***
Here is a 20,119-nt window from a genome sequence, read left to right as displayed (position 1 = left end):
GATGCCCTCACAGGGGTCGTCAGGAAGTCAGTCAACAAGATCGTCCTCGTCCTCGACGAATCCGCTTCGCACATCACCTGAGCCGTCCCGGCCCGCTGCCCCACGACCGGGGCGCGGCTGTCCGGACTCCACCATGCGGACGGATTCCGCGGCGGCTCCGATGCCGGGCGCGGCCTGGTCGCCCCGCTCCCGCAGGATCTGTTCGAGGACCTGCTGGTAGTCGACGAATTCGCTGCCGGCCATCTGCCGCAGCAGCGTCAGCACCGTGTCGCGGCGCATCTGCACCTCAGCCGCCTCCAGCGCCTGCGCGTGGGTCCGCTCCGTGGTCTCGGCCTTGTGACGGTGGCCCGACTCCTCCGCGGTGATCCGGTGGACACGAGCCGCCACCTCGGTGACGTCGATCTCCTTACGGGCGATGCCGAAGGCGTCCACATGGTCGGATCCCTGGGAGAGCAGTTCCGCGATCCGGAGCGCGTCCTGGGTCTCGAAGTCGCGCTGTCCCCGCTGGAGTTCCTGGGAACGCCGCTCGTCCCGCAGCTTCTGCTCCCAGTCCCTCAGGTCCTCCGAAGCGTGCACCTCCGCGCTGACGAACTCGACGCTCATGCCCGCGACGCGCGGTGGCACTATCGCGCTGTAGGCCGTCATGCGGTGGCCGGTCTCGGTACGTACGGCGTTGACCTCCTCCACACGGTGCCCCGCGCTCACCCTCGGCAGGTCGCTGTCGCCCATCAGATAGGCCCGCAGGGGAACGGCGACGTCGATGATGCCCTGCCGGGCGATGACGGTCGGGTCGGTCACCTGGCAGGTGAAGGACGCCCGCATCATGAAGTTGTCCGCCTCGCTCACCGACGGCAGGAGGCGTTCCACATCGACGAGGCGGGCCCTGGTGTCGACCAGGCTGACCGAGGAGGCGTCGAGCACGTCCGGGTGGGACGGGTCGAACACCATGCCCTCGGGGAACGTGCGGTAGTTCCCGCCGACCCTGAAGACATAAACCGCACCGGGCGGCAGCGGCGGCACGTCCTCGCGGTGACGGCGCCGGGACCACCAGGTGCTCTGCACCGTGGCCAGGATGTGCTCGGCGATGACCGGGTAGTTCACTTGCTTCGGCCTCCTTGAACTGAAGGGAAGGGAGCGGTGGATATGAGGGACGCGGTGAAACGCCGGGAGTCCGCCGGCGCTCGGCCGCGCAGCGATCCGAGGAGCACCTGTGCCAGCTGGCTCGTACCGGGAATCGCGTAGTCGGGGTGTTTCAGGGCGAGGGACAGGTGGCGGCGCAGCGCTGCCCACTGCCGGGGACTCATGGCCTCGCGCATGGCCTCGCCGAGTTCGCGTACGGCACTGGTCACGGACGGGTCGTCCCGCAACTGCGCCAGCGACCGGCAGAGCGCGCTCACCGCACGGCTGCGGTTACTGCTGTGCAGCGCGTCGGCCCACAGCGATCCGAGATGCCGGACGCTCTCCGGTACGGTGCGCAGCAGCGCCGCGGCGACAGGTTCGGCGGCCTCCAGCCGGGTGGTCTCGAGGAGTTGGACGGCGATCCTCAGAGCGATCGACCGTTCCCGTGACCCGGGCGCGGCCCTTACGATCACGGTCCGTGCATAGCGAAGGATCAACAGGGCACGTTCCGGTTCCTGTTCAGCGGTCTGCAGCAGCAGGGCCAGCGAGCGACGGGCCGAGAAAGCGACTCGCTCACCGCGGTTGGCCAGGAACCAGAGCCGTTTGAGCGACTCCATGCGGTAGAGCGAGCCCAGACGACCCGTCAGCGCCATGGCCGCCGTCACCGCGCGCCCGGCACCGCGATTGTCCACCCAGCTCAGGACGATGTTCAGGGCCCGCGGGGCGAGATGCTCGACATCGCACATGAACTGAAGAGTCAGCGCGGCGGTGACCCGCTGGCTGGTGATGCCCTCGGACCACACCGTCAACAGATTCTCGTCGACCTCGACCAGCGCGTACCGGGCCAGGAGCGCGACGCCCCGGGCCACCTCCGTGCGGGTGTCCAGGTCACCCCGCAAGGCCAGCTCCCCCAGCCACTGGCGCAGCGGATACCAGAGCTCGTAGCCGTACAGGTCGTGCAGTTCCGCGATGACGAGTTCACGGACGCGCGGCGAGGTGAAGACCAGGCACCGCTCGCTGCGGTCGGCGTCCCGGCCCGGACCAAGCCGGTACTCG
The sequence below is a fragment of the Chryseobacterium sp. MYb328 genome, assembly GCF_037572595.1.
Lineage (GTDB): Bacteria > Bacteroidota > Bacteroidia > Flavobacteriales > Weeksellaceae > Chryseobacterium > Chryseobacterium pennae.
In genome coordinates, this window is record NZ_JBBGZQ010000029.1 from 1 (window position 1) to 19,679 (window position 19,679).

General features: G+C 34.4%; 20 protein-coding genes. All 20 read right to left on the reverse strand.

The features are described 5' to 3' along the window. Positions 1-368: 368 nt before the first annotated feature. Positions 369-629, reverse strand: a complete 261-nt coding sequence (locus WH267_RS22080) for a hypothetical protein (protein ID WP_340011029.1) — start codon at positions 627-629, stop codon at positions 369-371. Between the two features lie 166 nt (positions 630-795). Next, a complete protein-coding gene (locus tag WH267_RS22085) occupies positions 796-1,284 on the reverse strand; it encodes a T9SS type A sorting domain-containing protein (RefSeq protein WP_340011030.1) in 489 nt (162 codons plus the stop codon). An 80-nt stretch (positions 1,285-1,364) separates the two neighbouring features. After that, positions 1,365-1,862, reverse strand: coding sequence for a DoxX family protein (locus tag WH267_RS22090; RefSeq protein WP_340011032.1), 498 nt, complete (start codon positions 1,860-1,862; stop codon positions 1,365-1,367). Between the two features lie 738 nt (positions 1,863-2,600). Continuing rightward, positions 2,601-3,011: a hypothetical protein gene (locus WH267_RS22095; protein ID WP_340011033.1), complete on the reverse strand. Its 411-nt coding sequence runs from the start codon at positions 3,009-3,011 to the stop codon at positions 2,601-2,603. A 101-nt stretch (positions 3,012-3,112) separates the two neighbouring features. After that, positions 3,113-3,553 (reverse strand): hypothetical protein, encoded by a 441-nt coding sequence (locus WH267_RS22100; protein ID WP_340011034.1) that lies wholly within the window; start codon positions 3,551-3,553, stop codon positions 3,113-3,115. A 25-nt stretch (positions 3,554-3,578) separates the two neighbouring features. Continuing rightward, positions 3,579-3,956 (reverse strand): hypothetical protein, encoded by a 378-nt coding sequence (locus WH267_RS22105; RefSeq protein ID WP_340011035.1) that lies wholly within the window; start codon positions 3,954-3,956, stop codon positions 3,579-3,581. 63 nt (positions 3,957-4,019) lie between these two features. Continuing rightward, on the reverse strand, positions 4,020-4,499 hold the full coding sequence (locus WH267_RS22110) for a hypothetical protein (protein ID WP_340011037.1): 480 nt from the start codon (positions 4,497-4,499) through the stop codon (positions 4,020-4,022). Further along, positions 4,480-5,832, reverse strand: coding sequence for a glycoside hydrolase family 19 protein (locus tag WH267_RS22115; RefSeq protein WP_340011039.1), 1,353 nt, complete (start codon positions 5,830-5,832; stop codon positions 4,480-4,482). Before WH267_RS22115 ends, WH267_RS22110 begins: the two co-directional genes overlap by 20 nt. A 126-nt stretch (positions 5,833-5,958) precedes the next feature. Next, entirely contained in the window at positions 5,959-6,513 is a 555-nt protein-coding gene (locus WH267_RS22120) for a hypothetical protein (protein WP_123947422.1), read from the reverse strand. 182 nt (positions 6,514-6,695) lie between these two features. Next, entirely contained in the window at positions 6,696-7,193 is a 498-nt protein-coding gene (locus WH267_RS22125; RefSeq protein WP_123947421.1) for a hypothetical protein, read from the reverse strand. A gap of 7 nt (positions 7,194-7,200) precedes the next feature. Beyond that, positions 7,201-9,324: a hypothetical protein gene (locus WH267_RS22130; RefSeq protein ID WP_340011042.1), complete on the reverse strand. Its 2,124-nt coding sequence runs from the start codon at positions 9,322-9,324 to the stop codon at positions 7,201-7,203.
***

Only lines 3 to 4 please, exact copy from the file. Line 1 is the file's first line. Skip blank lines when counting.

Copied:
The sequence below is a fragment of the Chryseobacterium sp. MYb328 genome, assembly GCF_037572595.1.
Lineage (GTDB): Bacteria > Bacteroidota > Bacteroidia > Flavobacteriales > Weeksellaceae > Chryseobacterium > Chryseobacterium pennae.